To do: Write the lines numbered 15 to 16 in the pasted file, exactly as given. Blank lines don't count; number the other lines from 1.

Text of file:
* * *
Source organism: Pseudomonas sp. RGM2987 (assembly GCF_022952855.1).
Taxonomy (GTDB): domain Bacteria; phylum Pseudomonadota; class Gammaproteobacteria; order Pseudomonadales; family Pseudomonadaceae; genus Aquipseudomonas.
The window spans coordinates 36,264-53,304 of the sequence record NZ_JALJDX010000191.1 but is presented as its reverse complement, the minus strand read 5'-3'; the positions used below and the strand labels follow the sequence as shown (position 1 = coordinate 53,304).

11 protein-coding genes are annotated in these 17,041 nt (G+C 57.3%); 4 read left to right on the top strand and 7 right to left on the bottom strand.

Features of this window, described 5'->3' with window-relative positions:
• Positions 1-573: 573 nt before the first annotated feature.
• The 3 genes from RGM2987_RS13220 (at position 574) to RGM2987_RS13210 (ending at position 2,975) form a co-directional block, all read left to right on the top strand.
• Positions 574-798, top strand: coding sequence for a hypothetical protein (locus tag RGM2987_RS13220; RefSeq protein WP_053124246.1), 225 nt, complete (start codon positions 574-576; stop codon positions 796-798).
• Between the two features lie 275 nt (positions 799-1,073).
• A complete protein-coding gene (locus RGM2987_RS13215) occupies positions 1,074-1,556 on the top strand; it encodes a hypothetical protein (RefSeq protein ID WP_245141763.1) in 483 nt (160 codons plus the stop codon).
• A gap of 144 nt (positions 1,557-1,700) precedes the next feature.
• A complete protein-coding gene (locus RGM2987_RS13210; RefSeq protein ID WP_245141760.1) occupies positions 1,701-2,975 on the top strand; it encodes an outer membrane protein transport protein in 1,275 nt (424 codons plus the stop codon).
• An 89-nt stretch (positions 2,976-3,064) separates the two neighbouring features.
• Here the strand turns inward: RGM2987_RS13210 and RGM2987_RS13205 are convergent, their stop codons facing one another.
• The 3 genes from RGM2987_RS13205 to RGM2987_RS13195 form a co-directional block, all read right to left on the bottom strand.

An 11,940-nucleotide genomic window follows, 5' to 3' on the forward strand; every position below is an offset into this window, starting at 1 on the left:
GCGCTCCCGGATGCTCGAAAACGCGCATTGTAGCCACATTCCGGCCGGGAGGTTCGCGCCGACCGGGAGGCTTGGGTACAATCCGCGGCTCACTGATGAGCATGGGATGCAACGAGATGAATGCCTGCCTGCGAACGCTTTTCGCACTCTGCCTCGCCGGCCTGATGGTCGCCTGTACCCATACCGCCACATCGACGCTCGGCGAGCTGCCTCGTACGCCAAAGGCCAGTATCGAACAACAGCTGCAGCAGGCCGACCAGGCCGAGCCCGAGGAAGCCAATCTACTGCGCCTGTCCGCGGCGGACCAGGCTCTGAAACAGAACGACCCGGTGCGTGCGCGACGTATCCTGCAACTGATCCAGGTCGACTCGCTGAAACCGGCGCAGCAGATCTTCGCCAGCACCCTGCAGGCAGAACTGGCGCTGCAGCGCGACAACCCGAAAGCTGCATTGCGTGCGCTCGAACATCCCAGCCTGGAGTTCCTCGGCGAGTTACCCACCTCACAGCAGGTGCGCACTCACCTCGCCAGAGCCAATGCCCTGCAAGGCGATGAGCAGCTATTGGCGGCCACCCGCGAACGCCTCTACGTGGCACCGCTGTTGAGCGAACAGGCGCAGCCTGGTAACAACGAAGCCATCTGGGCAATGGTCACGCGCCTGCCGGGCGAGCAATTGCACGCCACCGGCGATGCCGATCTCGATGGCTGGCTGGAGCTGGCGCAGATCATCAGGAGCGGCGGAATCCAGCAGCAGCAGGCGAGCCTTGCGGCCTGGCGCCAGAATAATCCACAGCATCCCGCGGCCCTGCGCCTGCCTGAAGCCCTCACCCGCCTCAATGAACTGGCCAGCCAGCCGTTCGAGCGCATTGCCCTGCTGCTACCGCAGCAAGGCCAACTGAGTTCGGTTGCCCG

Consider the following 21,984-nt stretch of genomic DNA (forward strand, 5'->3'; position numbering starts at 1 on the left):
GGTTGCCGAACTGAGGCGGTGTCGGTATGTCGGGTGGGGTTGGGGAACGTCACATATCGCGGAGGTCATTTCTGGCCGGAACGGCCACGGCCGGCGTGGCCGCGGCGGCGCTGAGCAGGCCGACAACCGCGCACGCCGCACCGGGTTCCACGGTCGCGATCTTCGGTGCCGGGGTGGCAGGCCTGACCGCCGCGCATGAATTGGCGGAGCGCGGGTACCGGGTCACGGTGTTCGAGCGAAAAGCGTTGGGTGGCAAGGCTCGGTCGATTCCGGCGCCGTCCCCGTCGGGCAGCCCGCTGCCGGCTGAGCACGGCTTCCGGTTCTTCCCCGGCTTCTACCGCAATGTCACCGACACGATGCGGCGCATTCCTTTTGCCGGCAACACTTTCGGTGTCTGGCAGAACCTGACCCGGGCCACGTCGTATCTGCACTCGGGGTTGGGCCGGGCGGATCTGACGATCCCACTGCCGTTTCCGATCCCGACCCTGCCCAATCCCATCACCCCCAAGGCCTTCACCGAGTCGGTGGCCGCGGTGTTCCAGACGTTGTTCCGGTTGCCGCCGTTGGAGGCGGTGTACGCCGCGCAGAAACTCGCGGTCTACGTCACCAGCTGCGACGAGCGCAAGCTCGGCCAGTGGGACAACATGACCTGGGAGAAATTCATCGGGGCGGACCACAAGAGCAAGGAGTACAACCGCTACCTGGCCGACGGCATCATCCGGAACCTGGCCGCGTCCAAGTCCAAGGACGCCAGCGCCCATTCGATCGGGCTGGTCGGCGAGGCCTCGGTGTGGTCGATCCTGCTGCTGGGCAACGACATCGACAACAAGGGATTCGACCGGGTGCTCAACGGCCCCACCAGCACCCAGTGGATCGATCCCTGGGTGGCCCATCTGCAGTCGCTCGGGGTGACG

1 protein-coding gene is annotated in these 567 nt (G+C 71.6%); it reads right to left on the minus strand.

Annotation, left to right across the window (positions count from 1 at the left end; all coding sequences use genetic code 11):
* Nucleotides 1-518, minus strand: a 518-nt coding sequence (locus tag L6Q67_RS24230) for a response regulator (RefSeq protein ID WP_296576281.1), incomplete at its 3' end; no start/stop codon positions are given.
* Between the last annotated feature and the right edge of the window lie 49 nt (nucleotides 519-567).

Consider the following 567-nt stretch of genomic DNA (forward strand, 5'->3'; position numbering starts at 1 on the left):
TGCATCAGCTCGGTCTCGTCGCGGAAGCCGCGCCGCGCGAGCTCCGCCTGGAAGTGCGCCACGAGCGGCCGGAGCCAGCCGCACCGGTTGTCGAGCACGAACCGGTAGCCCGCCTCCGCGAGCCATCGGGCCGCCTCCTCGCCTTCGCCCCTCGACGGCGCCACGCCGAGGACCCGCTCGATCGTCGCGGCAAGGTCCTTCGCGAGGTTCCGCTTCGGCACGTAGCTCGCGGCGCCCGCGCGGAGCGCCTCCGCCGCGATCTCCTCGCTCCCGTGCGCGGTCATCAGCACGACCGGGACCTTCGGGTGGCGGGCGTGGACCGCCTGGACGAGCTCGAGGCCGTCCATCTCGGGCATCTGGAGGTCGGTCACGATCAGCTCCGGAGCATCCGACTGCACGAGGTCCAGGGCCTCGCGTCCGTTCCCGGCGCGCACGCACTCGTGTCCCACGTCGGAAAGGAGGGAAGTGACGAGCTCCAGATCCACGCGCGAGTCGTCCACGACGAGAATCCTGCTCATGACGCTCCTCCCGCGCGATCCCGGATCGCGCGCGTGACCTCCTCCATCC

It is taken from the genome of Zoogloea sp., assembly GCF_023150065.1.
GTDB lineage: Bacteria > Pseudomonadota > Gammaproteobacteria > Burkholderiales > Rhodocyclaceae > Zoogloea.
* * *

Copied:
• The 3 genes from RGM2987_RS13205 to RGM2987_RS13195 form a co-directional block, all read right to left on the bottom strand.

An 11,940-nucleotide genomic window follows, 5' to 3' on the forward strand; every position below is an offset into this window, starting at 1 on the left: